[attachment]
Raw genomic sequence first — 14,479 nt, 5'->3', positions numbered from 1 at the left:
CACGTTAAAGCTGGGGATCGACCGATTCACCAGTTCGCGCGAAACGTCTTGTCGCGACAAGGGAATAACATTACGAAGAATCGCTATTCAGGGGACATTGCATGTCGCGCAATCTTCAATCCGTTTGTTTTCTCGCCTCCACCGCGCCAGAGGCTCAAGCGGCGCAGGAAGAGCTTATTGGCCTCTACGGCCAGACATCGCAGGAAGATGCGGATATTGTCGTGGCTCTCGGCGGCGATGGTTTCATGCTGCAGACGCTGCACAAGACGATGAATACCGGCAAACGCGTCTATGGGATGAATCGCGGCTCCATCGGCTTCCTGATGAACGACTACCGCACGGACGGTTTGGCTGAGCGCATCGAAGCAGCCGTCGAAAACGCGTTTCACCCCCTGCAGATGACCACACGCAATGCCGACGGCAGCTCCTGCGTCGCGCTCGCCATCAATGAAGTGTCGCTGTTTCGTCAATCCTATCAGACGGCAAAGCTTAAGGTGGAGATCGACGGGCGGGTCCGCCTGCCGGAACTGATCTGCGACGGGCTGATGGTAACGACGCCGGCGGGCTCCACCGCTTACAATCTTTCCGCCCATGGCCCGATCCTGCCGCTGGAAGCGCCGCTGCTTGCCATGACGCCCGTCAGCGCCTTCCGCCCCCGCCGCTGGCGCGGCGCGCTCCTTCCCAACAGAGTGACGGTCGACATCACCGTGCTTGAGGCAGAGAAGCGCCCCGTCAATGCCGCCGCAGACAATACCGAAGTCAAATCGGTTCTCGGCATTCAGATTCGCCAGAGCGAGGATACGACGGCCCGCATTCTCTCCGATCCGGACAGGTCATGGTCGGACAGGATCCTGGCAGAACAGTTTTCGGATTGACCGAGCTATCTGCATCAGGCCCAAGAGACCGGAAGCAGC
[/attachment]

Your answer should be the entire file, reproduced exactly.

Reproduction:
Raw genomic sequence first — 14,479 nt, 5'->3', positions numbered from 1 at the left:
CACGTTAAAGCTGGGGATCGACCGATTCACCAGTTCGCGCGAAACGTCTTGTCGCGACAAGGGAATAACATTACGAAGAATCGCTATTCAGGGGACATTGCATGTCGCGCAATCTTCAATCCGTTTGTTTTCTCGCCTCCACCGCGCCAGAGGCTCAAGCGGCGCAGGAAGAGCTTATTGGCCTCTACGGCCAGACATCGCAGGAAGATGCGGATATTGTCGTGGCTCTCGGCGGCGATGGTTTCATGCTGCAGACGCTGCACAAGACGATGAATACCGGCAAACGCGTCTATGGGATGAATCGCGGCTCCATCGGCTTCCTGATGAACGACTACCGCACGGACGGTTTGGCTGAGCGCATCGAAGCAGCCGTCGAAAACGCGTTTCACCCCCTGCAGATGACCACACGCAATGCCGACGGCAGCTCCTGCGTCGCGCTCGCCATCAATGAAGTGTCGCTGTTTCGTCAATCCTATCAGACGGCAAAGCTTAAGGTGGAGATCGACGGGCGGGTCCGCCTGCCGGAACTGATCTGCGACGGGCTGATGGTAACGACGCCGGCGGGCTCCACCGCTTACAATCTTTCCGCCCATGGCCCGATCCTGCCGCTGGAAGCGCCGCTGCTTGCCATGACGCCCGTCAGCGCCTTCCGCCCCCGCCGCTGGCGCGGCGCGCTCCTTCCCAACAGAGTGACGGTCGACATCACCGTGCTTGAGGCAGAGAAGCGCCCCGTCAATGCCGCCGCAGACAATACCGAAGTCAAATCGGTTCTCGGCATTCAGATTCGCCAGAGCGAGGATACGACGGCCCGCATTCTCTCCGATCCGGACAGGTCATGGTCGGACAGGATCCTGGCAGAACAGTTTTCGGATTGACCGAGCTATCTGCATCAGGCCCAAGAGACCGGAAGCAGC